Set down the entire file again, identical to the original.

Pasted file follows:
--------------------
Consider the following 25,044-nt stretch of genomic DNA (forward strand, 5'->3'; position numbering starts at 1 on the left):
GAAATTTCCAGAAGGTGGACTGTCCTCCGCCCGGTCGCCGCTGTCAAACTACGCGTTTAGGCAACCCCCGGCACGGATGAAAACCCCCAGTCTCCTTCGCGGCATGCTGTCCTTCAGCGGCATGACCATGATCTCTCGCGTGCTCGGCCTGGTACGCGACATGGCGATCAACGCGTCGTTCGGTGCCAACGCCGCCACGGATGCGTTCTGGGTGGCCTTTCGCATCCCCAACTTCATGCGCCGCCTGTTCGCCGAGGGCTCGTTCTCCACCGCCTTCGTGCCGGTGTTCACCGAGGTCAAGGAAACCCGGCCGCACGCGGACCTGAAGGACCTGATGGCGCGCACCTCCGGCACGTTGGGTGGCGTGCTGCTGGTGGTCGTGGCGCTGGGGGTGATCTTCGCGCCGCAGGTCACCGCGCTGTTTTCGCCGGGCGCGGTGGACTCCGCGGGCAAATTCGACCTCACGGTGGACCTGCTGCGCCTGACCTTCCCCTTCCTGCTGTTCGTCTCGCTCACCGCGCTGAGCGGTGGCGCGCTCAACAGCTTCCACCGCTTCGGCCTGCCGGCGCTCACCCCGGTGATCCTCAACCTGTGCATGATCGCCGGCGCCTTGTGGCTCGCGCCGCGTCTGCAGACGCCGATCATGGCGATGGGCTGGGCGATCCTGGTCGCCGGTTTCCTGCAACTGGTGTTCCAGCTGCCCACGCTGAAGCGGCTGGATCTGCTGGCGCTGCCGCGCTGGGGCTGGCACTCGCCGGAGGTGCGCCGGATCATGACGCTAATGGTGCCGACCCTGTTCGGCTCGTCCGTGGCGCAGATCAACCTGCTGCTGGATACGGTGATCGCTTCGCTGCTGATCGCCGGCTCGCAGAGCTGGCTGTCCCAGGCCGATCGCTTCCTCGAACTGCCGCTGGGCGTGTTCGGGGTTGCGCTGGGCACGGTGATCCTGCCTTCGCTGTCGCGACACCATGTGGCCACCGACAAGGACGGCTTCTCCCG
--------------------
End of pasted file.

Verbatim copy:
Consider the following 25,044-nt stretch of genomic DNA (forward strand, 5'->3'; position numbering starts at 1 on the left):
GAAATTTCCAGAAGGTGGACTGTCCTCCGCCCGGTCGCCGCTGTCAAACTACGCGTTTAGGCAACCCCCGGCACGGATGAAAACCCCCAGTCTCCTTCGCGGCATGCTGTCCTTCAGCGGCATGACCATGATCTCTCGCGTGCTCGGCCTGGTACGCGACATGGCGATCAACGCGTCGTTCGGTGCCAACGCCGCCACGGATGCGTTCTGGGTGGCCTTTCGCATCCCCAACTTCATGCGCCGCCTGTTCGCCGAGGGCTCGTTCTCCACCGCCTTCGTGCCGGTGTTCACCGAGGTCAAGGAAACCCGGCCGCACGCGGACCTGAAGGACCTGATGGCGCGCACCTCCGGCACGTTGGGTGGCGTGCTGCTGGTGGTCGTGGCGCTGGGGGTGATCTTCGCGCCGCAGGTCACCGCGCTGTTTTCGCCGGGCGCGGTGGACTCCGCGGGCAAATTCGACCTCACGGTGGACCTGCTGCGCCTGACCTTCCCCTTCCTGCTGTTCGTCTCGCTCACCGCGCTGAGCGGTGGCGCGCTCAACAGCTTCCACCGCTTCGGCCTGCCGGCGCTCACCCCGGTGATCCTCAACCTGTGCATGATCGCCGGCGCCTTGTGGCTCGCGCCGCGTCTGCAGACGCCGATCATGGCGATGGGCTGGGCGATCCTGGTCGCCGGTTTCCTGCAACTGGTGTTCCAGCTGCCCACGCTGAAGCGGCTGGATCTGCTGGCGCTGCCGCGCTGGGGCTGGCACTCGCCGGAGGTGCGCCGGATCATGACGCTAATGGTGCCGACCCTGTTCGGCTCGTCCGTGGCGCAGATCAACCTGCTGCTGGATACGGTGATCGCTTCGCTGCTGATCGCCGGCTCGCAGAGCTGGCTGTCCCAGGCCGATCGCTTCCTCGAACTGCCGCTGGGCGTGTTCGGGGTTGCGCTGGGCACGGTGATCCTGCCTTCGCTGTCGCGACACCATGTGGCCACCGACAAGGACGGCTTCTCCCG